that yield unequivocal results. However, such experiments might well be good models only for the initiation part of the carcinogenic process. Although the data are hard to interpret in animal experiments, alpha particles and tobacco smoke often appear to produce effects that are larger than additive; this observation can be understood in that tobacco smoke, as well as being a carcinogen, contains irritants that stimulate cell proliferation which is a known factor in oncogenesis. The experimental data are consistent with the supra-additive model which appears to be most useful in the human data (see chapter 3).
Early attempts (Vahakangas and others 1992; Taylor and others 1994) to identify a molecular ''signature" of prior alpha-particle damage through the identification of unusual point mutations have not yet proved useful (Rossi 1991; Hei and others 1994a; McDonald and others 1995; Bartsch and others 1995; Hollstein and others 1997). More mechanistic approaches based on larger-scale genomic alterations (for example, Brenner and Sachs 1994; Griffin and others 1995; Savage 1996) are more promising. The newer techniques currently require further experimental validation but offer hope for future molecular epidemiologic approaches to the radon problem.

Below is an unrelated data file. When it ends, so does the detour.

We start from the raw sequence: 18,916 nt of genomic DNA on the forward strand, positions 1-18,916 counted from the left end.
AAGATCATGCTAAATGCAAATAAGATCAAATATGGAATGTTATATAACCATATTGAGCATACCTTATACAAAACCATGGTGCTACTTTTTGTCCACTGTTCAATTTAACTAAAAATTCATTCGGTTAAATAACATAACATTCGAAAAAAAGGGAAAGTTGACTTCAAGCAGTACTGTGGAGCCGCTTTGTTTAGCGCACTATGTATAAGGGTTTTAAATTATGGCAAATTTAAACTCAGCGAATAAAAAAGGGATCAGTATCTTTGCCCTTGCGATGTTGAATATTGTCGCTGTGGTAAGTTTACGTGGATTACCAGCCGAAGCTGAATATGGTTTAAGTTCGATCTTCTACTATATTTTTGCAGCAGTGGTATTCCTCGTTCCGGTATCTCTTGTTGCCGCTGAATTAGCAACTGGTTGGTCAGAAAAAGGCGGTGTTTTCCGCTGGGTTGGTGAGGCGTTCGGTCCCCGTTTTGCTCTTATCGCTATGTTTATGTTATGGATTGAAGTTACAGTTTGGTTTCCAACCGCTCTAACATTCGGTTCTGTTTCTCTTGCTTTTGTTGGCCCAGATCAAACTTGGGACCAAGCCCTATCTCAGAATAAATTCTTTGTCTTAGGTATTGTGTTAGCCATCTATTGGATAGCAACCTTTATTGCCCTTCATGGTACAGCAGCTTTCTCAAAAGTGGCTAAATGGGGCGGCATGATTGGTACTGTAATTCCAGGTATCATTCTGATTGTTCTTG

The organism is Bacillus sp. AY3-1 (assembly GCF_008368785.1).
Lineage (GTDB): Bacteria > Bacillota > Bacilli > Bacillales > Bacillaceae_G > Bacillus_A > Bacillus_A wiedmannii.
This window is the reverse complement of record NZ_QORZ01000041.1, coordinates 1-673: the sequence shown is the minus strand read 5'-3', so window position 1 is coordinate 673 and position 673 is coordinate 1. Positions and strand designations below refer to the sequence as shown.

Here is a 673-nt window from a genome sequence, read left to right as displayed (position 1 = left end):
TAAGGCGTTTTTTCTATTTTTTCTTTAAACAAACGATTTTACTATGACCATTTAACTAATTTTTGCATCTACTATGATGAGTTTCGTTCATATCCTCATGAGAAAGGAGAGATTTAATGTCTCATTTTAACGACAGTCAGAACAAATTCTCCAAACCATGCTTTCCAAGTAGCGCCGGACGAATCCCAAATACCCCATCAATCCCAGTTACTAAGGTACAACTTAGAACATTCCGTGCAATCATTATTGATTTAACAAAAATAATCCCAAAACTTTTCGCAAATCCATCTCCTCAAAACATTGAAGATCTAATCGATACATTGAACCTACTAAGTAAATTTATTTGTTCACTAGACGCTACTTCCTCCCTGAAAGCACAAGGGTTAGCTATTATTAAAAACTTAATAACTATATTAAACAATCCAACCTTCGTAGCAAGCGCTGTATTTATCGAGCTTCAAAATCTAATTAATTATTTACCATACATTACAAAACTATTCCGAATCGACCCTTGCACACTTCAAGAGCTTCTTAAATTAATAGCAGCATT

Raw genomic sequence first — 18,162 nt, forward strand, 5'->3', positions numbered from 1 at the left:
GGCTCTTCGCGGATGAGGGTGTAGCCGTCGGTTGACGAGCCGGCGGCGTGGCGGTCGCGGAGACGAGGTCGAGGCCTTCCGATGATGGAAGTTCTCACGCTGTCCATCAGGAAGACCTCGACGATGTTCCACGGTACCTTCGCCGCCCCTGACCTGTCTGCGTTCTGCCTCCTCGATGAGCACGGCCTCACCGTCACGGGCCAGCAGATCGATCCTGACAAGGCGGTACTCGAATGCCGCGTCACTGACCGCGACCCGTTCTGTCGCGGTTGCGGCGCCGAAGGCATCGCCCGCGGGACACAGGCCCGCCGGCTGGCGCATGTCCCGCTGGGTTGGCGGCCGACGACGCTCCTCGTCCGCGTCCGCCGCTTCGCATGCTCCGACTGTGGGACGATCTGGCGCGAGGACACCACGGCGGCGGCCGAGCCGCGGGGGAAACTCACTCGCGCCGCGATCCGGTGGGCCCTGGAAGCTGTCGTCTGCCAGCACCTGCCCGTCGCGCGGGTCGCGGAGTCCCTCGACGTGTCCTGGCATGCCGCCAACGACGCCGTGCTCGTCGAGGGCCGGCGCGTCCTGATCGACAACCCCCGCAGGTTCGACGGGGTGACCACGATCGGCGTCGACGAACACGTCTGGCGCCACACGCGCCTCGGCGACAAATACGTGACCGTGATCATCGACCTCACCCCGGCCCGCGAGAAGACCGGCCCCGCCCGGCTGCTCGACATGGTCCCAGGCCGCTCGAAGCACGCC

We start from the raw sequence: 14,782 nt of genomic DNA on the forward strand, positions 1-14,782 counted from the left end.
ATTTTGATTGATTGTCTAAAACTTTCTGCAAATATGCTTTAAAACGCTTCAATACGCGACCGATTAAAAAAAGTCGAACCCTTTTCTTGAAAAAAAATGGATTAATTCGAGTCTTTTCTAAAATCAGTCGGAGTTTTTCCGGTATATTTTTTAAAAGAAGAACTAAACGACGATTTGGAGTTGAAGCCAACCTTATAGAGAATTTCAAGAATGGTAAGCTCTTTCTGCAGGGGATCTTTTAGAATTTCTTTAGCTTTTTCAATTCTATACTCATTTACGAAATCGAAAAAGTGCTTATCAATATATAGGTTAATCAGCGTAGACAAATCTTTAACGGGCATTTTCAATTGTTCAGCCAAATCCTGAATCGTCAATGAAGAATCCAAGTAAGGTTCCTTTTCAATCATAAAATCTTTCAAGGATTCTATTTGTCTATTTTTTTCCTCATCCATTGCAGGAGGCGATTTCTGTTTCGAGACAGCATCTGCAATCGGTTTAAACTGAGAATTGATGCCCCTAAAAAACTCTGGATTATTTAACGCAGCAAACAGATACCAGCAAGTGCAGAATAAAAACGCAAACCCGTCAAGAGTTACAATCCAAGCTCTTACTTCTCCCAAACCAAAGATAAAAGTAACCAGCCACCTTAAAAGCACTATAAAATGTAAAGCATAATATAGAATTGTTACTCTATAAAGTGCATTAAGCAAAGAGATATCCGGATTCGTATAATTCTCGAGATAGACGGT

Animal experiments show significant but unexplained differences among species in susceptibility to lung-cancer from radon progeny. For example, rats are susceptible to radon-induced lung-cancer, but Syrian hamsters are extremely resistant. In addition, within a given species, different inbred strains show variations in susceptibility to ionizing radiation or chemical carcinogens. Cell lines or animals with specific repair deficiencies also show increased susceptibility to radiation-induced malignant or premalignant changes, although there have been few experiments specifically with alpha particles from radon progeny.
The sum of available evidence leads to the conclusions that for an outbred human population a broad spectrum of susceptibility to alpha-particle-induced carcinogenesis would be expected and that there could be a marked increase in susceptibility in people suffering from a genetic deficiency. Evidence of genes related to susceptibility for many forms of cancer is emerging, although there is as yet no convincing evidence of a gene that confers sensitivity to radiation-induced cancer on a heterozygotic population.
Much research is being focused on the possibility of subpopulations that might have a genetically based increased susceptibility to radiation-induced cancer. The existence of subpopulations that are highly sensitive to alpha-particle-induced lung-cancer could substantially affect individual risk estimates but may have only minor impact on population risk estimates.